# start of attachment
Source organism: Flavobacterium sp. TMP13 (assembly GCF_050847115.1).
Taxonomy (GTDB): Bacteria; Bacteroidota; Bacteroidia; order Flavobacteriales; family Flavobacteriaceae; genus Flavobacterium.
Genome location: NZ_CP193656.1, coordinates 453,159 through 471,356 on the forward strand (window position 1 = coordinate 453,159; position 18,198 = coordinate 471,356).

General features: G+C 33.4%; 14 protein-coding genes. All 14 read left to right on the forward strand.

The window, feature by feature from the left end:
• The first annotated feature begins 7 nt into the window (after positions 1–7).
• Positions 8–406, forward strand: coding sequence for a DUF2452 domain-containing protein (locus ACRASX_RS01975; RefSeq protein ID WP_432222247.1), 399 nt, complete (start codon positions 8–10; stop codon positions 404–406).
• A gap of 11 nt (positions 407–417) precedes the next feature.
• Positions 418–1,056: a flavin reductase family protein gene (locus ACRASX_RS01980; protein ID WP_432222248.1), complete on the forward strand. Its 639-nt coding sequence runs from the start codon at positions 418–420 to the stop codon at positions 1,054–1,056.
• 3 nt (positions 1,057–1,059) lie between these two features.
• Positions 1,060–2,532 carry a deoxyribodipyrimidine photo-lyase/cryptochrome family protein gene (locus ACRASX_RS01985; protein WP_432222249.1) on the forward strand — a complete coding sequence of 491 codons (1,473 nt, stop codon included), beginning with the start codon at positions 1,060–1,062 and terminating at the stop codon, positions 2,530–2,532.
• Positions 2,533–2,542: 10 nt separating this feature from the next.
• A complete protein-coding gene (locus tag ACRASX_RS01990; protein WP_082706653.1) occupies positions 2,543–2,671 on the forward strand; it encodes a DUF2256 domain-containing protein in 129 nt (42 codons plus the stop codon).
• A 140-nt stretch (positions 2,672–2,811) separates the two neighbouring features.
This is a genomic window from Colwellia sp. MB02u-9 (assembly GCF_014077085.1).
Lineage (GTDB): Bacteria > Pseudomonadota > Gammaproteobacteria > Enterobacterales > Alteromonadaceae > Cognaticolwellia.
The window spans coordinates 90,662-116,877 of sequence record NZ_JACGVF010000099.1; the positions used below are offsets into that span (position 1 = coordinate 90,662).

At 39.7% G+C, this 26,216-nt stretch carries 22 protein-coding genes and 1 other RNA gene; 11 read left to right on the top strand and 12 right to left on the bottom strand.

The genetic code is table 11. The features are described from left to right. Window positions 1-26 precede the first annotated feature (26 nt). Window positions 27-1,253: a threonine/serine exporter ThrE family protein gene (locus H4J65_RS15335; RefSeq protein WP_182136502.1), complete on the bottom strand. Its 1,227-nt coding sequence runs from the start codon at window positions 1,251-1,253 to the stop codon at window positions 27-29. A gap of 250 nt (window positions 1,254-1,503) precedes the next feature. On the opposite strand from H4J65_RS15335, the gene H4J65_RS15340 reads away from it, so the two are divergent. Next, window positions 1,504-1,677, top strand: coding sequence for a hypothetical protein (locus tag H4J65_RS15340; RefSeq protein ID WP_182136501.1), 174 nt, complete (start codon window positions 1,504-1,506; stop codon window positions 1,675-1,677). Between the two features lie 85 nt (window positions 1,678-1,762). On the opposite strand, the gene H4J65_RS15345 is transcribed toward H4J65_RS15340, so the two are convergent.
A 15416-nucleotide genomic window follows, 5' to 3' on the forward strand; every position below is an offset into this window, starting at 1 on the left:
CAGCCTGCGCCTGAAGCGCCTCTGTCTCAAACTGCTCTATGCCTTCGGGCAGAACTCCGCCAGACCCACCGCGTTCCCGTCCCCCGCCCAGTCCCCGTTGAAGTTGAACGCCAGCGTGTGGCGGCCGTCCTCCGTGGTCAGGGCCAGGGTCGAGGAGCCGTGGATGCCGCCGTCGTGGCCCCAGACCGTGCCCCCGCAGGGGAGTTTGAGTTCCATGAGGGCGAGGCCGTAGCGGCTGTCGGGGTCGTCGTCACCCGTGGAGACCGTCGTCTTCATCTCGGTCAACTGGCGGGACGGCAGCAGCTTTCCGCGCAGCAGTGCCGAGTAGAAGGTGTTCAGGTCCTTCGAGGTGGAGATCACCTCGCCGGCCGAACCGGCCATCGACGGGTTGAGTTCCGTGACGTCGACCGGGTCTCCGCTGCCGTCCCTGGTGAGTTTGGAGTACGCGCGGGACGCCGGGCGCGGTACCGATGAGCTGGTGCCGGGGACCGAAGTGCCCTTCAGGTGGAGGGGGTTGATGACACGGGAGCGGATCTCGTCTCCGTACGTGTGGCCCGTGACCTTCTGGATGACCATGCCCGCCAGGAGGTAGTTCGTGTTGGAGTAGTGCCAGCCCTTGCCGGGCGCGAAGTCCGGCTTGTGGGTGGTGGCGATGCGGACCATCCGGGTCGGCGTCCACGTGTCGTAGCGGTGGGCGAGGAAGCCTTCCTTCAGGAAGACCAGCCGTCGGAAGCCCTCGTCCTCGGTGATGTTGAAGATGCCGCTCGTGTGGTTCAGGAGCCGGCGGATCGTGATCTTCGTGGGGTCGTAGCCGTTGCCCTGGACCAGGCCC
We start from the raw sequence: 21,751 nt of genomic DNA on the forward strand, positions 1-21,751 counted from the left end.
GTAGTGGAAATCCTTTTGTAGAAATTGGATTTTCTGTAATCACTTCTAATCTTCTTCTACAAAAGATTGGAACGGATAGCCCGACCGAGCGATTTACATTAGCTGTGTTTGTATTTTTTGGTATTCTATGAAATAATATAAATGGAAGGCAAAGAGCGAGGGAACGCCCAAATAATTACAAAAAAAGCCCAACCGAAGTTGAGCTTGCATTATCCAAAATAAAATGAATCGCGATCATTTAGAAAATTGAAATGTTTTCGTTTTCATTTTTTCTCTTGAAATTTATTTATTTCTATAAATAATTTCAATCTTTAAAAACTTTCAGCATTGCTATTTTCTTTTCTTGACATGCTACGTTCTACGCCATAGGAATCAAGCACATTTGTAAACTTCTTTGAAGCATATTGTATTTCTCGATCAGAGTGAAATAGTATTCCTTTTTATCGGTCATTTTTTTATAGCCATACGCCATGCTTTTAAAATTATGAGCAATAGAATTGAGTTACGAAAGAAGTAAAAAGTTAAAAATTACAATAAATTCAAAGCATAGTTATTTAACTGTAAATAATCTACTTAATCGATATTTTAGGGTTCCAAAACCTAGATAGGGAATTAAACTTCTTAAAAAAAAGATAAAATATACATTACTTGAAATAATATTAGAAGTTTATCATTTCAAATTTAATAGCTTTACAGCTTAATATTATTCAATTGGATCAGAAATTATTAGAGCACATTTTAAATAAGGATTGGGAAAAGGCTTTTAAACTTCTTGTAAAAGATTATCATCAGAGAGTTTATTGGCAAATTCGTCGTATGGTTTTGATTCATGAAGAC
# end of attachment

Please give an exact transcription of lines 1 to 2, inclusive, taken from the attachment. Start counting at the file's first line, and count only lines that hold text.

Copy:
Source organism: Flavobacterium sp. TMP13 (assembly GCF_050847115.1).
Taxonomy (GTDB): Bacteria; Bacteroidota; Bacteroidia; order Flavobacteriales; family Flavobacteriaceae; genus Flavobacterium.